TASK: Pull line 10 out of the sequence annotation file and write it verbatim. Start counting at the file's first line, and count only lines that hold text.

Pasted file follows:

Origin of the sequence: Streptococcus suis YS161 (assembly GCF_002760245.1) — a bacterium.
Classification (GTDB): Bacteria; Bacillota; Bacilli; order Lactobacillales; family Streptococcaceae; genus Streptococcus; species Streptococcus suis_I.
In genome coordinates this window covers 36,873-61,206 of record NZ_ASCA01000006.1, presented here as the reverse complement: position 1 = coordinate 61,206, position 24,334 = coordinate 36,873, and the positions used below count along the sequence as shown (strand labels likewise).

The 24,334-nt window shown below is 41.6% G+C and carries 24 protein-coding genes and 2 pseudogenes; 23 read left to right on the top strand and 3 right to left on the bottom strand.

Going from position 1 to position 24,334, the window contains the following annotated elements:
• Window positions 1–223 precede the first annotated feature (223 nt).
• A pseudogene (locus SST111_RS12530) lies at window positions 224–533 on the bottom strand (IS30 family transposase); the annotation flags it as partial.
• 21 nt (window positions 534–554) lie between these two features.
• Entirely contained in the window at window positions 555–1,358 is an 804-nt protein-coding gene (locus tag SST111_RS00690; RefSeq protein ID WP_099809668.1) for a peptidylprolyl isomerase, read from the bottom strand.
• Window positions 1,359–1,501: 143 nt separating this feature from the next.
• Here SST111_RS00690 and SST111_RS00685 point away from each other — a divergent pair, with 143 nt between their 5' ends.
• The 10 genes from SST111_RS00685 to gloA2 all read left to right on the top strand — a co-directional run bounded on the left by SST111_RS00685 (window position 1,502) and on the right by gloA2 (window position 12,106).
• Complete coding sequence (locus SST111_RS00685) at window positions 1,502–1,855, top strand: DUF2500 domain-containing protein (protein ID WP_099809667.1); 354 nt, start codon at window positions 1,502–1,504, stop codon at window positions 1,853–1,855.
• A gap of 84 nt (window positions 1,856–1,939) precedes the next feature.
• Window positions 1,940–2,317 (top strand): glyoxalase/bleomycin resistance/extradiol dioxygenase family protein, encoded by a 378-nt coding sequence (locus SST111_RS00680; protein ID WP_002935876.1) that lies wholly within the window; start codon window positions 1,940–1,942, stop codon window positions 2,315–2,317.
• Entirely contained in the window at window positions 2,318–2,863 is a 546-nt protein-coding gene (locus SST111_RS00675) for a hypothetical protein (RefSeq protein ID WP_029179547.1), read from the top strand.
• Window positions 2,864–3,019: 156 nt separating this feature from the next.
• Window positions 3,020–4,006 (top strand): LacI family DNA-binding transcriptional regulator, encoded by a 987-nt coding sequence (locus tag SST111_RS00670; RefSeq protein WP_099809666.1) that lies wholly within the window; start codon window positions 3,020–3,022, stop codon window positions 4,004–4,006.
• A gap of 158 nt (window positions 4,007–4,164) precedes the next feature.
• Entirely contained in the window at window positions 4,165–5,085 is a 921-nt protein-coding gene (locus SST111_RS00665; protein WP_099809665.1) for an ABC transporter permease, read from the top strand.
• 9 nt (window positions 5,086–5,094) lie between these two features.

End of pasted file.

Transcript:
• Window positions 1,359–1,501: 143 nt separating this feature from the next.